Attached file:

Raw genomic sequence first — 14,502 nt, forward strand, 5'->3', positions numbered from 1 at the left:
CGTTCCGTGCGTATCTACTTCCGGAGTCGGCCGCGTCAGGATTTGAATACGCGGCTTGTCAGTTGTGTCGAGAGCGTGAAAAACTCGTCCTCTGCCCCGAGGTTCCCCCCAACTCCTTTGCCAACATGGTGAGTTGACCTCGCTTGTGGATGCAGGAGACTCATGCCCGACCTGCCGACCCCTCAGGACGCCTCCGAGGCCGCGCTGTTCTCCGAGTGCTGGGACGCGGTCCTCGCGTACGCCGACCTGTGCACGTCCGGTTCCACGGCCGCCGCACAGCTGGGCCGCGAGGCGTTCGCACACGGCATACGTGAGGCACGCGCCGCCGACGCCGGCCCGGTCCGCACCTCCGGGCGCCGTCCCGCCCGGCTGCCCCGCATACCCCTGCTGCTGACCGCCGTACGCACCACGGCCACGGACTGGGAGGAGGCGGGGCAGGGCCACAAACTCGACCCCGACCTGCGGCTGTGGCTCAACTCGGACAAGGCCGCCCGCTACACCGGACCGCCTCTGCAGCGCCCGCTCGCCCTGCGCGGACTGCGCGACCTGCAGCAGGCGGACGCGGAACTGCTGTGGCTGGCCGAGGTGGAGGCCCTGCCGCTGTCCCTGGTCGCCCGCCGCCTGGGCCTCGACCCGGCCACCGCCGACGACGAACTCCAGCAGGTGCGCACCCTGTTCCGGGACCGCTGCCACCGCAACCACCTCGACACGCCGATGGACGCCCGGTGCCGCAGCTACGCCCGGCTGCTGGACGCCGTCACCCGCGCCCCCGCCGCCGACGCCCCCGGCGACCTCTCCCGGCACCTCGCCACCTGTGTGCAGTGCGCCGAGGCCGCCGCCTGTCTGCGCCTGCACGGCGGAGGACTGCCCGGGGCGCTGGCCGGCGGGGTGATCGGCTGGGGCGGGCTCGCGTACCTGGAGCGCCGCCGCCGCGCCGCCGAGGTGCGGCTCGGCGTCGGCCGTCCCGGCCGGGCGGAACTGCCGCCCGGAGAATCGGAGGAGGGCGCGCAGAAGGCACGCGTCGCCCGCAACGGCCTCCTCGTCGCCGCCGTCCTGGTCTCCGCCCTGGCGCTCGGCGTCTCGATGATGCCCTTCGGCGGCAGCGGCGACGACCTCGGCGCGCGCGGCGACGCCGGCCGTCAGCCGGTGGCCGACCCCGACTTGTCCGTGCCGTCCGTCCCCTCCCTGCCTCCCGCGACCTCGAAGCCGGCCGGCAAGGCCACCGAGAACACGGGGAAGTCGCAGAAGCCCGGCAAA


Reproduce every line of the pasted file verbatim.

Raw genomic sequence first — 14,502 nt, forward strand, 5'->3', positions numbered from 1 at the left:
CGTTCCGTGCGTATCTACTTCCGGAGTCGGCCGCGTCAGGATTTGAATACGCGGCTTGTCAGTTGTGTCGAGAGCGTGAAAAACTCGTCCTCTGCCCCGAGGTTCCCCCCAACTCCTTTGCCAACATGGTGAGTTGACCTCGCTTGTGGATGCAGGAGACTCATGCCCGACCTGCCGACCCCTCAGGACGCCTCCGAGGCCGCGCTGTTCTCCGAGTGCTGGGACGCGGTCCTCGCGTACGCCGACCTGTGCACGTCCGGTTCCACGGCCGCCGCACAGCTGGGCCGCGAGGCGTTCGCACACGGCATACGTGAGGCACGCGCCGCCGACGCCGGCCCGGTCCGCACCTCCGGGCGCCGTCCCGCCCGGCTGCCCCGCATACCCCTGCTGCTGACCGCCGTACGCACCACGGCCACGGACTGGGAGGAGGCGGGGCAGGGCCACAAACTCGACCCCGACCTGCGGCTGTGGCTCAACTCGGACAAGGCCGCCCGCTACACCGGACCGCCTCTGCAGCGCCCGCTCGCCCTGCGCGGACTGCGCGACCTGCAGCAGGCGGACGCGGAACTGCTGTGGCTGGCCGAGGTGGAGGCCCTGCCGCTGTCCCTGGTCGCCCGCCGCCTGGGCCTCGACCCGGCCACCGCCGACGACGAACTCCAGCAGGTGCGCACCCTGTTCCGGGACCGCTGCCACCGCAACCACCTCGACACGCCGATGGACGCCCGGTGCCGCAGCTACGCCCGGCTGCTGGACGCCGTCACCCGCGCCCCCGCCGCCGACGCCCCCGGCGACCTCTCCCGGCACCTCGCCACCTGTGTGCAGTGCGCCGAGGCCGCCGCCTGTCTGCGCCTGCACGGCGGAGGACTGCCCGGGGCGCTGGCCGGCGGGGTGATCGGCTGGGGCGGGCTCGCGTACCTGGAGCGCCGCCGCCGCGCCGCCGAGGTGCGGCTCGGCGTCGGCCGTCCCGGCCGGGCGGAACTGCCGCCCGGAGAATCGGAGGAGGGCGCGCAGAAGGCACGCGTCGCCCGCAACGGCCTCCTCGTCGCCGCCGTCCTGGTCTCCGCCCTGGCGCTCGGCGTCTCGATGATGCCCTTCGGCGGCAGCGGCGACGACCTCGGCGCGCGCGGCGACGCCGGCCGTCAGCCGGTGGCCGACCCCGACTTGTCCGTGCCGTCCGTCCCCTCCCTGCCTCCCGCGACCTCGAAGCCGGCCGGCAAGGCCACCGAGAACACGGGGAAGTCGCAGAAGCCCGGCAAA